10-24 unit multifamily in Houston. Are 2% rents possible?

16 Replies

Fairly new investor here with some capital, coming from Houston. I'm interested in doing a deal for a multi-family property with up to $500,000 down. I listen to the BP Podcasts and it seems most on there are targeting high yield properties with 2%+ monthly rents. My question is, do deals like that exist in/around Houston? 

Where does one good for high yield plays in Houston?

@Mika Mayz

Hi Mika, James here, I personally feel like the 2

Percent rule is a bit overrated for the multifamily space. Multi family is all about increasing income and decreasing expenses as this directly influences property value.

Where this is not the case in traditional SFH. I wouldn't mind answering any other questions you have in regards to Houston.

Best

Hi @Mika Mayz

The multifamily game is a little bit more complex with the underwriting so looking for a 2% or 1% rule really doesn't apply.  I would recommend spending a few months reading and getting educated on multifamily.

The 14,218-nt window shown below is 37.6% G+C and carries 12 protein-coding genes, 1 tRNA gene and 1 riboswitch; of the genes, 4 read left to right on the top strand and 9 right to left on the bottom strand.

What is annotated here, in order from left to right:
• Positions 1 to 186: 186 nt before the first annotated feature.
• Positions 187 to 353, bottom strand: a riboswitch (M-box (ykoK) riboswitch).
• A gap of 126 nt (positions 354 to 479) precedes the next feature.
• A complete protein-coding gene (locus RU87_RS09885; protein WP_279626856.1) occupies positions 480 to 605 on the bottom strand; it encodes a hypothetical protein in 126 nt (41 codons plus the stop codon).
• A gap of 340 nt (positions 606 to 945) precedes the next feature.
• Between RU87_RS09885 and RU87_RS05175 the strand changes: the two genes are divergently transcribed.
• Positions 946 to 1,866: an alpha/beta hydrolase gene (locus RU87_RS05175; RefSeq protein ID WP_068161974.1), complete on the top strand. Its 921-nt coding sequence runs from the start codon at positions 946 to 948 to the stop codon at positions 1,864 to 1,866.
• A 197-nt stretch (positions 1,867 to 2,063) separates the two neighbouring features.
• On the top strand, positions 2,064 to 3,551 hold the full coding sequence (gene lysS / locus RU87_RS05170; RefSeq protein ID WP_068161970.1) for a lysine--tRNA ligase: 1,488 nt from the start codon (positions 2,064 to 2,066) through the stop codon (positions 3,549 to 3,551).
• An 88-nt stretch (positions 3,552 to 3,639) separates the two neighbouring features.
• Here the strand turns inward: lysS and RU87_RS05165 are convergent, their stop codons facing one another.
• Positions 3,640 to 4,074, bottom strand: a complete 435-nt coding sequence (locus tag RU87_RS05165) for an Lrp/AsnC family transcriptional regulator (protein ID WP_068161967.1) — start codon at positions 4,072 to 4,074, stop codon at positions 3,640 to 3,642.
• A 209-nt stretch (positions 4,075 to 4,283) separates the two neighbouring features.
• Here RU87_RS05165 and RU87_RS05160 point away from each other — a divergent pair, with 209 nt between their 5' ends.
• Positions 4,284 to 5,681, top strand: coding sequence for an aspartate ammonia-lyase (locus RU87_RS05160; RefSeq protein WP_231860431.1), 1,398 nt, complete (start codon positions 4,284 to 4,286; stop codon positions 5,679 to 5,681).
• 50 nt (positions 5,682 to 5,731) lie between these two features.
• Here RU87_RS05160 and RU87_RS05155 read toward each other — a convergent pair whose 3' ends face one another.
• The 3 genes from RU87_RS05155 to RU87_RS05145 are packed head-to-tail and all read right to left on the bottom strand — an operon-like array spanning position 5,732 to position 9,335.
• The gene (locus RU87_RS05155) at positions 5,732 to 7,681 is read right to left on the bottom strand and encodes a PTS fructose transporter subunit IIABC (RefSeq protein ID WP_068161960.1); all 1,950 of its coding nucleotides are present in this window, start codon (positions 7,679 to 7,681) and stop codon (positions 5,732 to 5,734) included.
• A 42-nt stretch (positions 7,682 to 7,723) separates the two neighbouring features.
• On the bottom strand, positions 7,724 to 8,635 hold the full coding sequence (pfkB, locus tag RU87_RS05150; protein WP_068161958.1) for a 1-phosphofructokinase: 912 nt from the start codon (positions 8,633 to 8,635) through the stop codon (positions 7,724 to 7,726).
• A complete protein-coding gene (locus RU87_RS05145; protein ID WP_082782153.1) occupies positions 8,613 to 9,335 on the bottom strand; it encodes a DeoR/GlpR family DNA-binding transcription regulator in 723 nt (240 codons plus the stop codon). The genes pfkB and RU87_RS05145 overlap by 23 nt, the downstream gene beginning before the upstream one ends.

Browse around the forums here, as there are many great threads on the multifamily investing topics.  I would also recommend Joe Fairless's book Best Ever Apartment Syndication Book, as well as Dave Lindahl's books Multifamily Millions and Emerging Markets.

Feel free to DM me if you have any questions or just want to chat!

Originally posted by @Chase Louderback :

Hi @Mika Mayz

Browse around the forums here, as there are many great threads on the multifamily investing topics.  I would also recommend Joe Fairless's book Best Ever Apartment Syndication Book, as well as Dave Lindahl's books Multifamily Millions and Emerging Markets.

Thanks Chase, that's super helpful. I'll grab those books.

@Mika Mayz I would definitely get away from the 2% lens and start looking at things from a cap rate perspective. If you can find a 20 unit building in any non-war zone market that has a feasible management/stabilization plan and floats between a 13-15 cap go for it fast. lol.

@Mika Mayz 2% rule applies to residential investment. I means that if you are purchasing a property for $100K the monthly rent on it would be 2% ($2,000). 

Commercial properties compared by CAP rates. CAP rate is NOI / SalePrice. NOI is the income property produces after all the expenses taken out.

Originally posted by @Elliott Elkhoury :

@Mika Mayz I would definitely get away from the 2% lens and start looking at things from a cap rate perspective. If you can find a 20 unit building in any non-war zone market that has a feasible management/stabilization plan and floats between a 13-15 cap go for it fast. lol.